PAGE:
All that glistens is not gold in Kalgoorlie-Boulder
After 18 years attending the Diggers and Dealers conference, it felt as buoyant this year as it did back in the boom times of 2009. The measure of this conference for me has always been how difficult it is to move from the exhibition area through to the plenary and having to rub shoulders the whole way. In that regard, it was busy as ever this year and there were definitely more institutional investors at the event than I’ve seen previously.
So quality people, not just quantity.
In the time that I’ve been coming to Diggers, the gold price has risen from less than A$500 to more than A$2,000 per ounce – I can still remember publishing the words Gold hits $500 in a 100-point type headline on the front page of a local paper. The ongoing strength of gold feels appropriate given Kalgoorlie-Boulder has a 120-plus-year history of gold mining, and it was gold that literally built the town (and paved Hannan Street).
However, the town of Kalgoorlie-Boulder itself is really struggling at the moment and dealing with some major structural changes.
This is obvious walking in the heart of town, where more retail shop fronts are vacant on Hannan Street than many locals can remember seeing in their lifetimes. Added to the closures, the profile of the shops in the area has changed greatly.
In years gone by, there would have been stationery, clothes, appliance and gift shops – the type that you’d expect to see in a functioning country town – that offered a wide range of services to residents who wanted to buy local, live local and support the local community.
It feels like this has changed greatly and only partially due to the rise of online shopping. It’s a notable talking point raised by people who have been around the town a lot longer than I have.
It was also part of the conversation at the Gold Industry Group’s Diggers breakfast regarding the gold mining industry’s contribution to the town. There were some mixed views.
There are some calls within local leadership for the gold industry to contribute more to the town, and in a more formalised manner, in terms of providing transparency on direct residential employment, spend on local contractors and services, and perhaps most importantly, measures taken to encourage the conversion of fly-in-fly-out personnel into residential appointments wherever possible.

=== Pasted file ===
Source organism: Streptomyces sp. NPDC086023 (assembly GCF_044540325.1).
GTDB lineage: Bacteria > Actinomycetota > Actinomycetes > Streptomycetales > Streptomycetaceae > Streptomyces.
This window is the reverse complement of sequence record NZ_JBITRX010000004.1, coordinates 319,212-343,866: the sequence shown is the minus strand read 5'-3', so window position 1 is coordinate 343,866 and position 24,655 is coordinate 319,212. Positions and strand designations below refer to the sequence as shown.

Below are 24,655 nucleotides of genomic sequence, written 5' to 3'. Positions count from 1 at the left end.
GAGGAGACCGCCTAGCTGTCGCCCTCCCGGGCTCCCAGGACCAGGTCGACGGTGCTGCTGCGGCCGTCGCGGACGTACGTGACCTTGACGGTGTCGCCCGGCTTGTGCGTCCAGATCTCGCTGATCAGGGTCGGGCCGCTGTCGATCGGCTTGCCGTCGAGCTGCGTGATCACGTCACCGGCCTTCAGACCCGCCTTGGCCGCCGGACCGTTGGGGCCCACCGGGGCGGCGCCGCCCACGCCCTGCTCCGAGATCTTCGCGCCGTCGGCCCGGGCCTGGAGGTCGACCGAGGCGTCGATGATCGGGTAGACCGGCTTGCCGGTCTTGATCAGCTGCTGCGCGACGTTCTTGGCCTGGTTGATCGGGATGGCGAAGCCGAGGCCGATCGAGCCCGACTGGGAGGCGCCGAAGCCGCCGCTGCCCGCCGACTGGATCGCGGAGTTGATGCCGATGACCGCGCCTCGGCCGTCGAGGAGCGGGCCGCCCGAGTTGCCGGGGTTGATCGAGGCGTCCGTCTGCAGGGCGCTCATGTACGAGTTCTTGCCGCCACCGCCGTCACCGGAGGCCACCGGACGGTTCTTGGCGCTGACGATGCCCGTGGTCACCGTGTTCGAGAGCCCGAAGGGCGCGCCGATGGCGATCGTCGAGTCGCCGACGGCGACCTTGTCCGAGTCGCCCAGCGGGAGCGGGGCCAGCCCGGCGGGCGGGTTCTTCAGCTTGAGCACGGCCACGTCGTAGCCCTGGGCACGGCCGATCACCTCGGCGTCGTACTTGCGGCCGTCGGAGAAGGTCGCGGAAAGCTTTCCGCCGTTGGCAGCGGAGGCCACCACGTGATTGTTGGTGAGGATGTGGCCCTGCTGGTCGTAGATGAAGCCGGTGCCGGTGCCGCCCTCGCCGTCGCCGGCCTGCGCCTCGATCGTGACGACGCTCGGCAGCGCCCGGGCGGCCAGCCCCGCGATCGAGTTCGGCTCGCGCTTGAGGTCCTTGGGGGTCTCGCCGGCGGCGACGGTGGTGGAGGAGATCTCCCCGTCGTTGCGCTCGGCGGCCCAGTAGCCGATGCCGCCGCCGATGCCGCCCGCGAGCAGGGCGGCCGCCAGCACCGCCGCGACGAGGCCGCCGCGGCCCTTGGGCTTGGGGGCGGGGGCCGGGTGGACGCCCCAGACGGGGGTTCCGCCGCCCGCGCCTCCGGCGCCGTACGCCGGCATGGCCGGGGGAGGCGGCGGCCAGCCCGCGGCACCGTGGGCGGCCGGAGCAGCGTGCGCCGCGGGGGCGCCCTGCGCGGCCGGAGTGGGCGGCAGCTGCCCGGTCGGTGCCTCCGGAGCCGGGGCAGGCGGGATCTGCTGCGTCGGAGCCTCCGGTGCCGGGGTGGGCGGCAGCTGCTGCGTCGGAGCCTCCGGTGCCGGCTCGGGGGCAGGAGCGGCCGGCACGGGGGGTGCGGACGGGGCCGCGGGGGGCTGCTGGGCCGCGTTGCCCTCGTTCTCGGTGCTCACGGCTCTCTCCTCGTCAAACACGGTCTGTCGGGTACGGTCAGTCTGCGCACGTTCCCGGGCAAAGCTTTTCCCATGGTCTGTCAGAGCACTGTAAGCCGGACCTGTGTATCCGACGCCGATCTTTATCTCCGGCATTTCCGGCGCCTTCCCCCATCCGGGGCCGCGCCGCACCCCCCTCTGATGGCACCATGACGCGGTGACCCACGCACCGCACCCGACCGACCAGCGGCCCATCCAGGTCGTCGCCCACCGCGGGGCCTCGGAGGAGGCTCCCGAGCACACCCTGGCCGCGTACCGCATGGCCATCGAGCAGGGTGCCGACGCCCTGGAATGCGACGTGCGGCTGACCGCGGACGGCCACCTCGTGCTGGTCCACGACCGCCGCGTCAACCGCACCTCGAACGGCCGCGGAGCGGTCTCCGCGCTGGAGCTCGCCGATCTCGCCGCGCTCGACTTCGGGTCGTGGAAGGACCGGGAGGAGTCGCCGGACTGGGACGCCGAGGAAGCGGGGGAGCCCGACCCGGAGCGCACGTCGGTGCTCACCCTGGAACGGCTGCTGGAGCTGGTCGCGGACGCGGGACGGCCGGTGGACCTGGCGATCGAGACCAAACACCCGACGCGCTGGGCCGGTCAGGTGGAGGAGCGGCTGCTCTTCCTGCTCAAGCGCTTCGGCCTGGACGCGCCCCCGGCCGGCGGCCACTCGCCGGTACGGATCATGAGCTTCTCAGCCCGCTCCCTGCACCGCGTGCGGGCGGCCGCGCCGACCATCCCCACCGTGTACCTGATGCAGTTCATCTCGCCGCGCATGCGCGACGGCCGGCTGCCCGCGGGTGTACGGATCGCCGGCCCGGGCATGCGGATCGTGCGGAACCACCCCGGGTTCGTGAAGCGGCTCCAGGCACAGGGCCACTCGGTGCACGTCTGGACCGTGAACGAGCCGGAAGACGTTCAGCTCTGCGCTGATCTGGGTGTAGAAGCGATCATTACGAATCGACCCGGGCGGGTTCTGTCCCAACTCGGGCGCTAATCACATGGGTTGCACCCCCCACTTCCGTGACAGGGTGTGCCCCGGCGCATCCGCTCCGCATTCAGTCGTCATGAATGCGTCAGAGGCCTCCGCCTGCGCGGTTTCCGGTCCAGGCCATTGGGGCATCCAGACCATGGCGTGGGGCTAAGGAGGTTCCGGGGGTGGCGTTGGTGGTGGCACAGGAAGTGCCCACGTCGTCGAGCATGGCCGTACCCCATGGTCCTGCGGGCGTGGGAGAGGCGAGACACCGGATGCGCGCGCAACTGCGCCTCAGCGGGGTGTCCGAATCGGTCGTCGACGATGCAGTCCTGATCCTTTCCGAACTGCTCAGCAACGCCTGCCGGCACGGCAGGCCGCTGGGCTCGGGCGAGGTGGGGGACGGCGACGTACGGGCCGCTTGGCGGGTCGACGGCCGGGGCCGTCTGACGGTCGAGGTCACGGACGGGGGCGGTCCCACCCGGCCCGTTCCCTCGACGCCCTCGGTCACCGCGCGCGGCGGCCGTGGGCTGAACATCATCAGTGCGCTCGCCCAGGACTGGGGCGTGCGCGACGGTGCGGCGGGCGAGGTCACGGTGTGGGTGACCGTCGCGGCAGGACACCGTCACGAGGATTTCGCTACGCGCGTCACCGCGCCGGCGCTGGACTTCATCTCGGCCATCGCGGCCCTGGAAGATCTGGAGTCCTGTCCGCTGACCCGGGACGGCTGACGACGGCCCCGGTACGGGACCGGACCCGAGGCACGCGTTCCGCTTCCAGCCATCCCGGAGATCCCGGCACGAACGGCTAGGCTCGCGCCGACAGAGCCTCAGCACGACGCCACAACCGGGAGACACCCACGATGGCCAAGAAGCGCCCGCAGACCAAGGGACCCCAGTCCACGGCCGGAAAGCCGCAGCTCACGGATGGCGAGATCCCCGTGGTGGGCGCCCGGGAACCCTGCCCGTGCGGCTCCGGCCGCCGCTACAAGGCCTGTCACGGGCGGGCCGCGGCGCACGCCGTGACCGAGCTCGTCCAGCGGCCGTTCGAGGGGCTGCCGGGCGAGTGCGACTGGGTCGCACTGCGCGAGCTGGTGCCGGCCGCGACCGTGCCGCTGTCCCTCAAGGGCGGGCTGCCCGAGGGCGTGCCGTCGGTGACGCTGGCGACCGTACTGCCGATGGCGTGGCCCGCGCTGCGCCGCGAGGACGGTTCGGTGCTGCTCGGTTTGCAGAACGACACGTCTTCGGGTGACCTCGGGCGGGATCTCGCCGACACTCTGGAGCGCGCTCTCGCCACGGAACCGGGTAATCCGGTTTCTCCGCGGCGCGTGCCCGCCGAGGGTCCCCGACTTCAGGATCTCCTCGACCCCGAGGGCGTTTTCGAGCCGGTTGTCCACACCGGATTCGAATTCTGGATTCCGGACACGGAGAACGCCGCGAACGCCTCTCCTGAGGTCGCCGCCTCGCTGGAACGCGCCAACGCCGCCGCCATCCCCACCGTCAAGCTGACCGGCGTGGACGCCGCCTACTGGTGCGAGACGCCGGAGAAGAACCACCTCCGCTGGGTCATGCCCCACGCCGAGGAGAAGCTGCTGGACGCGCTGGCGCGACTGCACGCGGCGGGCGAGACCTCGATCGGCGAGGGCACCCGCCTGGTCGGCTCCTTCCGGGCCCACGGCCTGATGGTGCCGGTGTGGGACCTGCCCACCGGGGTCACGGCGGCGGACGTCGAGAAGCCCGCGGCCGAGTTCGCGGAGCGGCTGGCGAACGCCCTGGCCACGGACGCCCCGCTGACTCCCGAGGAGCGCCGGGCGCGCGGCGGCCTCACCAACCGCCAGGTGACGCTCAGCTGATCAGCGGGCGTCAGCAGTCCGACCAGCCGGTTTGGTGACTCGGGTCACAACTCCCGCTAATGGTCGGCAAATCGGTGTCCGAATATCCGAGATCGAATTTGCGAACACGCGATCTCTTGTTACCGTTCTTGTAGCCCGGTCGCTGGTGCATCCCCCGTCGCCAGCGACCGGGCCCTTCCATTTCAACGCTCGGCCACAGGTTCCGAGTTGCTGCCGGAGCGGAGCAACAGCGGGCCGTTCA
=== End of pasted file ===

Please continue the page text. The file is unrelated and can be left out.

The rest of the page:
I am no expert on social and demographic change and I don’t have any great immediate solutions, but whatever the exact structural issues are at play currently in Kalgoorlie-Boulder, it feels like it’s approaching a turning point. I am just not sure which way it will turn.
The locals in Kal who opposed an increase in WA Government gold royalties back when Treasurer Ben Wyatt chanced his hand on it are perhaps feeling a bit short-changed at the moment.
There is an expectation that some of that previously at-risk revenue will be reinvested in the community into the future through buying local and using local suppliers – not just drill rigs and assay labs, but across more mainstream sourcing of goods and services.
WHERE TO NOW?
Perhaps the first relatively simple step is for gold companies and projects on the doorstep of town to boost their presence in whatever way is available to them and be proud and public about the fact they continue to invest in the broader Goldfields community.
It might just be the way the story is being told (a theme that emerged several times at Diggers). But the industry needs to get better at being transparent and more assertive about what it does spend in residential payroll, local sponsorships and support of local services and suppliers.
There are always going to be people not directly involved in the resources industry or Kalgoorlie-Boulder (or other traditional mining towns) who don’t understand the dynamics required to make these communities thrive and suggest programs and outcomes that measure only very binary metrics. I don’t feel this is the solution here.
Having grown up in Kalgoorlie-Boulder, I can confidently say that the community, sporting and recreational infrastructure the city has developed to support comfortable family living is better than it’s ever been.
Given the current commentary around up to 1500 full time, highly-paid vacancies that are on offer in the Goldfields in mining and associated industries, people are left to contemplate the possibility of a new, irreversible dynamic emerging for traditional mining towns like Kalgoorlie-Boulder.
Time will tell. But I hope that’s not the case.
Michael Cairnduff is a Director in Cannings Purple’s market-leading, bipartisan Government Relations team and an expert in the resources sector and in helping clients navigate channels of government at all levels. Contact Michael.
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